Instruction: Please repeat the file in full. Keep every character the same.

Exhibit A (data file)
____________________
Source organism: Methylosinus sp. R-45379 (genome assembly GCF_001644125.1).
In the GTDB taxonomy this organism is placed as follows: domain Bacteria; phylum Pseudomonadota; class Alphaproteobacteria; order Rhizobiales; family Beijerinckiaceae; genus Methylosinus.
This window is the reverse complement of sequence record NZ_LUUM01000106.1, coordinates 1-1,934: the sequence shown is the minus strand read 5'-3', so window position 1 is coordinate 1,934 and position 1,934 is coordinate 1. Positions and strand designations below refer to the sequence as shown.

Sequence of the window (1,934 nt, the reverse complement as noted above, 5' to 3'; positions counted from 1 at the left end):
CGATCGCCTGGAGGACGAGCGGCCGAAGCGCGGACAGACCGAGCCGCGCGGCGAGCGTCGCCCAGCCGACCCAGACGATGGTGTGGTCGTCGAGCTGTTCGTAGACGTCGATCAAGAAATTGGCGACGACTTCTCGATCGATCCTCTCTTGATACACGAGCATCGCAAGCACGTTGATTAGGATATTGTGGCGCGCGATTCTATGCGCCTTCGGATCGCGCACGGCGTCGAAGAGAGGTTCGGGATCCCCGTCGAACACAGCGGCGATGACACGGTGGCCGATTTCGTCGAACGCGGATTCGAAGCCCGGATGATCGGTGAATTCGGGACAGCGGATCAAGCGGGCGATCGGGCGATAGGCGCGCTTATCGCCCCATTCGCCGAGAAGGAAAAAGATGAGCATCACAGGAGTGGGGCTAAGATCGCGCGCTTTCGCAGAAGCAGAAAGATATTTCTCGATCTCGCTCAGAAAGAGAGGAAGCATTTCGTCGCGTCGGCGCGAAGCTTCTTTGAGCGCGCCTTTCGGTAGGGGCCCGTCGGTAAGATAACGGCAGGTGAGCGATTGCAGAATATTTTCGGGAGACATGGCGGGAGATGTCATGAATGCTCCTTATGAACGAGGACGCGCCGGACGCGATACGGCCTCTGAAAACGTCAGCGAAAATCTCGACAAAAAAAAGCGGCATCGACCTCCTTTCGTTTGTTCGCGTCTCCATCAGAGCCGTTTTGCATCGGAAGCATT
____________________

Source organism: Methylosinus sp. R-45379 (genome assembly GCF_001644125.1).
In the GTDB taxonomy this organism is placed as follows: domain Bacteria; phylum Pseudomonadota; class Alphaproteobacteria; order Rhizobiales; family Beijerinckiaceae; genus Methylosinus.
This window is the reverse complement of sequence record NZ_LUUM01000106.1, coordinates 1-1,934: the sequence shown is the minus strand read 5'-3', so window position 1 is coordinate 1,934 and position 1,934 is coordinate 1. Positions and strand designations below refer to the sequence as shown.

Sequence of the window (1,934 nt, the reverse complement as noted above, 5' to 3'; positions counted from 1 at the left end):
CGATCGCCTGGAGGACGAGCGGCCGAAGCGCGGACAGACCGAGCCGCGCGGCGAGCGTCGCCCAGCCGACCCAGACGATGGTGTGGTCGTCGAGCTGTTCGTAGACGTCGATCAAGAAATTGGCGACGACTTCTCGATCGATCCTCTCTTGATACACGAGCATCGCAAGCACGTTGATTAGGATATTGTGGCGCGCGATTCTATGCGCCTTCGGATCGCGCACGGCGTCGAAGAGAGGTTCGGGATCCCCGTCGAACACAGCGGCGATGACACGGTGGCCGATTTCGTCGAACGCGGATTCGAAGCCCGGATGATCGGTGAATTCGGGACAGCGGATCAAGCGGGCGATCGGGCGATAGGCGCGCTTATCGCCCCATTCGCCGAGAAGGAAAAAGATGAGCATCACAGGAGTGGGGCTAAGATCGCGCGCTTTCGCAGAAGCAGAAAGATATTTCTCGATCTCGCTCAGAAAGAGAGGAAGCATTTCGTCGCGTCGGCGCGAAGCTTCTTTGAGCGCGCCTTTCGGTAGGGGCCCGTCGGTAAGATAACGGCAGGTGAGCGATTGCAGAATATTTTCGGGAGACATGGCGGGAGATGTCATGAATGCTCCTTATGAACGAGGACGCGCCGGACGCGATACGGCCTCTGAAAACGTCAGCGAAAATCTCGACAAAAAAAAGCGGCATCGACCTCCTTTCGTTTGTTCGCGTCTCCATCAGAGCCGTTTTGCATCGGAAGCATT